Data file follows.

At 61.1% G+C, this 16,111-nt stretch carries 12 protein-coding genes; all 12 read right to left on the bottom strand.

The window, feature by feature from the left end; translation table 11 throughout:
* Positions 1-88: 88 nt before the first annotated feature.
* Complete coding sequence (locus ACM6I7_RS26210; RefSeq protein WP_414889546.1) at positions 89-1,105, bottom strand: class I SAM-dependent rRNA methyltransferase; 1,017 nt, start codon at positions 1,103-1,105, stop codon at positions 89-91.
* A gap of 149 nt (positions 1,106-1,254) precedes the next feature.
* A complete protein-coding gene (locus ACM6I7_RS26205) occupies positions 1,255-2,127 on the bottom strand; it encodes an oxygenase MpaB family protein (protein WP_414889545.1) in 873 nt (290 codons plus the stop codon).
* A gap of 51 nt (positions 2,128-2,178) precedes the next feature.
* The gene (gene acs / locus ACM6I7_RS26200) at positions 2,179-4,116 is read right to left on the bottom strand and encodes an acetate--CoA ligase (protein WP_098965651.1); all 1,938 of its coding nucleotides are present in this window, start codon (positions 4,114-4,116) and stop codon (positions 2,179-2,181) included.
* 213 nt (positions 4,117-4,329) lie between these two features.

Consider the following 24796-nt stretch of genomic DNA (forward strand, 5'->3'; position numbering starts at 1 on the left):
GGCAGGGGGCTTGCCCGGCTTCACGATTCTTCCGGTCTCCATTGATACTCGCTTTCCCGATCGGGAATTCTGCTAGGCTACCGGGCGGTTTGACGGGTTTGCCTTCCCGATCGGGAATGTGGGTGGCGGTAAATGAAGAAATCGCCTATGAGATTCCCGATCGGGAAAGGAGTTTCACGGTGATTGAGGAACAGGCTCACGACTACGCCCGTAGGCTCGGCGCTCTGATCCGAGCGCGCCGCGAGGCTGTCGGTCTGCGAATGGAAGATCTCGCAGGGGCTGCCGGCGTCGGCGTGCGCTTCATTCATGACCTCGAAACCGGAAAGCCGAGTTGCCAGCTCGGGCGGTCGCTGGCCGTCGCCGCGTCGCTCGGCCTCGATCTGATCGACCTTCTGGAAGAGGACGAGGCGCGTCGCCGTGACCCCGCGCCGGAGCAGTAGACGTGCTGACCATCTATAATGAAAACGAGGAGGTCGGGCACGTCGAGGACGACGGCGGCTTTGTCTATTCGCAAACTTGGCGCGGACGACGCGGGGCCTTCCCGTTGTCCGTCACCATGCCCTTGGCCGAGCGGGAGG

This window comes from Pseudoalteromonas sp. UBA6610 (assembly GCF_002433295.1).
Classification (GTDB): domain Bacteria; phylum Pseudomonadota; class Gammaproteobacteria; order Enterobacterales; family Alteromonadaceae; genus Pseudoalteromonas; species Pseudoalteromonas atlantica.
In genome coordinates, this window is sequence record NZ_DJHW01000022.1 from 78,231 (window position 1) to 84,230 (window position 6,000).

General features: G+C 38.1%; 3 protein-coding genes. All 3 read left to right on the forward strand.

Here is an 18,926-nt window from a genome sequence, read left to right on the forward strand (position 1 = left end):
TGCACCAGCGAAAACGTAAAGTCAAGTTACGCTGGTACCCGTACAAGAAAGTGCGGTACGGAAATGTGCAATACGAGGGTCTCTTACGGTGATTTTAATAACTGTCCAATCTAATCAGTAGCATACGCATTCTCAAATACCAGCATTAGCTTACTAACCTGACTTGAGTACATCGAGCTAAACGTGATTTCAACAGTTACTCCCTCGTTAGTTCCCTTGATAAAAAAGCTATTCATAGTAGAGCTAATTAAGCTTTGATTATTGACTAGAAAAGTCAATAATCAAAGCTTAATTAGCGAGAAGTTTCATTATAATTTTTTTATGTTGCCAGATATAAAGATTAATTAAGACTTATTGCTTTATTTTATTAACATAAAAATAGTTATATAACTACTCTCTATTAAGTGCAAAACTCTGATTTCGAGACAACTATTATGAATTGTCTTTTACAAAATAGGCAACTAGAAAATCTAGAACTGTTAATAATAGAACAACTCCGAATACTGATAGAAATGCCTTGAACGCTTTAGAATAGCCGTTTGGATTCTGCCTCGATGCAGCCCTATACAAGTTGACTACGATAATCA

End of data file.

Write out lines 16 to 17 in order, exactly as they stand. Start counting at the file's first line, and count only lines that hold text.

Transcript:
Here is an 18,926-nt window from a genome sequence, read left to right on the forward strand (position 1 = left end):
TGCACCAGCGAAAACGTAAAGTCAAGTTACGCTGGTACCCGTACAAGAAAGTGCGGTACGGAAATGTGCAATACGAGGGTCTCTTACGGTGATTTTAATAACTGTCCAATCTAATCAGTAGCATACGCATTCTCAAATACCAGCATTAGCTTACTAACCTGACTTGAGTACATCGAGCTAAACGTGATTTCAACAGTTACTCCCTCGTTAGTTCCCTTGATAAAAAAGCTATTCATAGTAGAGCTAATTAAGCTTTGATTATTGACTAGAAAAGTCAATAATCAAAGCTTAATTAGCGAGAAGTTTCATTATAATTTTTTTATGTTGCCAGATATAAAGATTAATTAAGACTTATTGCTTTATTTTATTAACATAAAAATAGTTATATAACTACTCTCTATTAAGTGCAAAACTCTGATTTCGAGACAACTATTATGAATTGTCTTTTACAAAATAGGCAACTAGAAAATCTAGAACTGTTAATAATAGAACAACTCCGAATACTGATAGAAATGCCTTGAACGCTTTAGAATAGCCGTTTGGATTCTGCCTCGATGCAGCCCTATACAAGTTGACTACGATAATCA